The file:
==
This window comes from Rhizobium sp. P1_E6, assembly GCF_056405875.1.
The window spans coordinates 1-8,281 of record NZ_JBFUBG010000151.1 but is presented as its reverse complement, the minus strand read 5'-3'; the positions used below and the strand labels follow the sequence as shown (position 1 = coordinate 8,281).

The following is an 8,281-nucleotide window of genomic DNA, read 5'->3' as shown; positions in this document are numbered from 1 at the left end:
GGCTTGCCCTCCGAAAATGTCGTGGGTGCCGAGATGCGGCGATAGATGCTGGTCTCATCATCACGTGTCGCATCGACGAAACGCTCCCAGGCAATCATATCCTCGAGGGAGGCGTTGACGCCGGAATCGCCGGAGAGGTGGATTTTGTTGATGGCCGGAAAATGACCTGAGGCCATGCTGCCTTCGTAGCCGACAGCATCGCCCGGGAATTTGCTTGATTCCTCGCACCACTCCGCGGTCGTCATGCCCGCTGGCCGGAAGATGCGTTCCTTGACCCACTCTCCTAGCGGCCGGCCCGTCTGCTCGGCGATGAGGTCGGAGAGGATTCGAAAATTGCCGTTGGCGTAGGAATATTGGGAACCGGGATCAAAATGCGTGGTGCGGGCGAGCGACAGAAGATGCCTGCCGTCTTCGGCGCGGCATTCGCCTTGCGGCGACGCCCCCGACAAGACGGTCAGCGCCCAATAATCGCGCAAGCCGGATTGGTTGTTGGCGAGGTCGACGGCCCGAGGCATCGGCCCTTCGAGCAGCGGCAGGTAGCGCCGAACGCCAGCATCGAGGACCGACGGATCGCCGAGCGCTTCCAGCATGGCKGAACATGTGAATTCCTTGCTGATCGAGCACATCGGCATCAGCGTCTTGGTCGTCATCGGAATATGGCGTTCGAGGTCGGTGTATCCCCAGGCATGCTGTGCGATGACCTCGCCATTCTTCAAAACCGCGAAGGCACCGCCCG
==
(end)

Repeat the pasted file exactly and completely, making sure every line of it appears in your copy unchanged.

This window comes from Rhizobium sp. P1_E6, assembly GCF_056405875.1.
The window spans coordinates 1-8,281 of record NZ_JBFUBG010000151.1 but is presented as its reverse complement, the minus strand read 5'-3'; the positions used below and the strand labels follow the sequence as shown (position 1 = coordinate 8,281).

The following is an 8,281-nucleotide window of genomic DNA, read 5'->3' as shown; positions in this document are numbered from 1 at the left end:
GGCTTGCCCTCCGAAAATGTCGTGGGTGCCGAGATGCGGCGATAGATGCTGGTCTCATCATCACGTGTCGCATCGACGAAACGCTCCCAGGCAATCATATCCTCGAGGGAGGCGTTGACGCCGGAATCGCCGGAGAGGTGGATTTTGTTGATGGCCGGAAAATGACCTGAGGCCATGCTGCCTTCGTAGCCGACAGCATCGCCCGGGAATTTGCTTGATTCCTCGCACCACTCCGCGGTCGTCATGCCCGCTGGCCGGAAGATGCGTTCCTTGACCCACTCTCCTAGCGGCCGGCCCGTCTGCTCGGCGATGAGGTCGGAGAGGATTCGAAAATTGCCGTTGGCGTAGGAATATTGGGAACCGGGATCAAAATGCGTGGTGCGGGCGAGCGACAGAAGATGCCTGCCGTCTTCGGCGCGGCATTCGCCTTGCGGCGACGCCCCCGACAAGACGGTCAGCGCCCAATAATCGCGCAAGCCGGATTGGTTGTTGGCGAGGTCGACGGCCCGAGGCATCGGCCCTTCGAGCAGCGGCAGGTAGCGCCGAACGCCAGCATCGAGGACCGACGGATCGCCGAGCGCTTCCAGCATGGCKGAACATGTGAATTCCTTGCTGATCGAGCACATCGGCATCAGCGTCTTGGTCGTCATCGGAATATGGCGTTCGAGGTCGGTGTATCCCCAGGCATGCTGTGCGATGACCTCGCCATTCTTCAAAACCGCGAAGGCACCGCCCG